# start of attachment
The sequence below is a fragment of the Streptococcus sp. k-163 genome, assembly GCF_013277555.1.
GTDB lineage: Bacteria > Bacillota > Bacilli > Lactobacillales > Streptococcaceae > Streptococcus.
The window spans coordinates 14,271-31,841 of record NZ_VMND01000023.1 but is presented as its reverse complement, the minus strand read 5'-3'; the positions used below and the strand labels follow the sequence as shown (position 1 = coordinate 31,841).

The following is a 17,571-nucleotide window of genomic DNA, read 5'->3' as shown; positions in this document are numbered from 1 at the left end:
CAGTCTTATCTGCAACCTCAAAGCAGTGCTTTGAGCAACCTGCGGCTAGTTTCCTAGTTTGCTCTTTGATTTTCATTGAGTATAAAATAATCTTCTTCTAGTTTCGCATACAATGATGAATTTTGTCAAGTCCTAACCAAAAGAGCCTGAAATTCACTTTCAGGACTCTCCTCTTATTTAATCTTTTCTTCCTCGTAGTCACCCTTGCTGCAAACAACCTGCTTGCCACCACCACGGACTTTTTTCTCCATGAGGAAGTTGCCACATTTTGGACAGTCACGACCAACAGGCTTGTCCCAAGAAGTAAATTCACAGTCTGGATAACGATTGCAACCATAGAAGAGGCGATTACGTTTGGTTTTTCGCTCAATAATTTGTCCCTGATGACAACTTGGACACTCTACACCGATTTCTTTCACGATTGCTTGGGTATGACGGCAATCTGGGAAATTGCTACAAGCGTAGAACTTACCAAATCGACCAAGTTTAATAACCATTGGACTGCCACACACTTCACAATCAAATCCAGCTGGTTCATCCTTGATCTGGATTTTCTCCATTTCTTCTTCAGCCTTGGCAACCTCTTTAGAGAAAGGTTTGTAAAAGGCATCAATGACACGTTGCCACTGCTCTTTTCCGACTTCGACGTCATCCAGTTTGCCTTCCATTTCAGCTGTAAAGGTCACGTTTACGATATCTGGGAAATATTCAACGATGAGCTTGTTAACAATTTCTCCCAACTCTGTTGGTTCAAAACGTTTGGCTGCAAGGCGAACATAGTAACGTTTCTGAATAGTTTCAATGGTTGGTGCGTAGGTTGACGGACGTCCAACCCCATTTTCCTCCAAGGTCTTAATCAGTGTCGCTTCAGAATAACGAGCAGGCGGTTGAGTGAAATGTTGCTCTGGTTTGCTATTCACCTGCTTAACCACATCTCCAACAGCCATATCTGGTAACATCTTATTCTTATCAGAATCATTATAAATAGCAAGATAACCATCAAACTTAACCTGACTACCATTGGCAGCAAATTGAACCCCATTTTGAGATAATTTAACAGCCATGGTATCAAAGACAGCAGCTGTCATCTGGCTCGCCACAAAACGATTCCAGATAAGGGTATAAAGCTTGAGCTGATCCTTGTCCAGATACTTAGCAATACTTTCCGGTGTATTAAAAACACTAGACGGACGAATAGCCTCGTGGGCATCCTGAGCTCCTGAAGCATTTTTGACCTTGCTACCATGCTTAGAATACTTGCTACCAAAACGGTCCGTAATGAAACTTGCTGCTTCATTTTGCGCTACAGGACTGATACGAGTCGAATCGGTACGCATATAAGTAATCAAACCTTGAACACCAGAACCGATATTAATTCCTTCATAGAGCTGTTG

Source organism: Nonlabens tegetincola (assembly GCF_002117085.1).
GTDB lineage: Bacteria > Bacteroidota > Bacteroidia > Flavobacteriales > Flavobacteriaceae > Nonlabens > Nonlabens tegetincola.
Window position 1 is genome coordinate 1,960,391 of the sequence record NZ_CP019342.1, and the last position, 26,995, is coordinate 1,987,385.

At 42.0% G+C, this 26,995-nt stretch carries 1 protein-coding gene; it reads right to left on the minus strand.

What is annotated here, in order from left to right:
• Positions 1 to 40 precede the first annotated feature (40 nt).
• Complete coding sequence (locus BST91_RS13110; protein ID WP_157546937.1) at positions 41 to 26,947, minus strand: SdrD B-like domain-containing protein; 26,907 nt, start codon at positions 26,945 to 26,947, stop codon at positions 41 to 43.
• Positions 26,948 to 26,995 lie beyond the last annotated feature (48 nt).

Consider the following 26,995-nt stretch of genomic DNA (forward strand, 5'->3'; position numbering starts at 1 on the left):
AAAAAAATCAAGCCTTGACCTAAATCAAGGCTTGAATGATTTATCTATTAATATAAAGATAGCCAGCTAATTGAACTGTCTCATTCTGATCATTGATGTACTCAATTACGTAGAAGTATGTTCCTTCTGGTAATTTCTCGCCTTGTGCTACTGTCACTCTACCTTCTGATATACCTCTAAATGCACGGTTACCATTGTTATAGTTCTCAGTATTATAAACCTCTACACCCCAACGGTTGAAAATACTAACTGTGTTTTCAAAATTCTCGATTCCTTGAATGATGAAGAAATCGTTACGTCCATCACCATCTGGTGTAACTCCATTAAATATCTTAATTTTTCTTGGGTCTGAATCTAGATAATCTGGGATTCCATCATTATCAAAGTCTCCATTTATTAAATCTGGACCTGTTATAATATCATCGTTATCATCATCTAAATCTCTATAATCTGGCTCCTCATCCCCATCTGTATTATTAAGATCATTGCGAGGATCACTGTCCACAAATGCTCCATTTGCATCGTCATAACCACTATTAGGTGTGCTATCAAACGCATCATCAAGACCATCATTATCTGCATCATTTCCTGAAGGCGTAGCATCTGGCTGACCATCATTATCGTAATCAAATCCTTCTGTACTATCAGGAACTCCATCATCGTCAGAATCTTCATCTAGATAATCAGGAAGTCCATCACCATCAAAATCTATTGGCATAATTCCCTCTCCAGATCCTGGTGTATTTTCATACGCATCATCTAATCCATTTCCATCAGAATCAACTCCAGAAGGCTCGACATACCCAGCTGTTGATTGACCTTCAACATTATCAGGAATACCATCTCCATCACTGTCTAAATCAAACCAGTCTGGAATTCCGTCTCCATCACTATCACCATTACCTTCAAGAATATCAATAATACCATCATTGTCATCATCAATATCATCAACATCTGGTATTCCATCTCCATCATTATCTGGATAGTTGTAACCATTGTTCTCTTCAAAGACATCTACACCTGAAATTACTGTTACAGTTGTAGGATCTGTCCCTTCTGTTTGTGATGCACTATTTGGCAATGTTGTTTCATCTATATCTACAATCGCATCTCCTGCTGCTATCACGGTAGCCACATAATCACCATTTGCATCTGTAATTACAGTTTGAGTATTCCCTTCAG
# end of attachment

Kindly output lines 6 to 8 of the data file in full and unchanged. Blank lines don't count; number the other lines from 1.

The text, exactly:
Source organism: Nonlabens tegetincola (assembly GCF_002117085.1).
GTDB lineage: Bacteria > Bacteroidota > Bacteroidia > Flavobacteriales > Flavobacteriaceae > Nonlabens > Nonlabens tegetincola.
Window position 1 is genome coordinate 1,960,391 of the sequence record NZ_CP019342.1, and the last position, 26,995, is coordinate 1,987,385.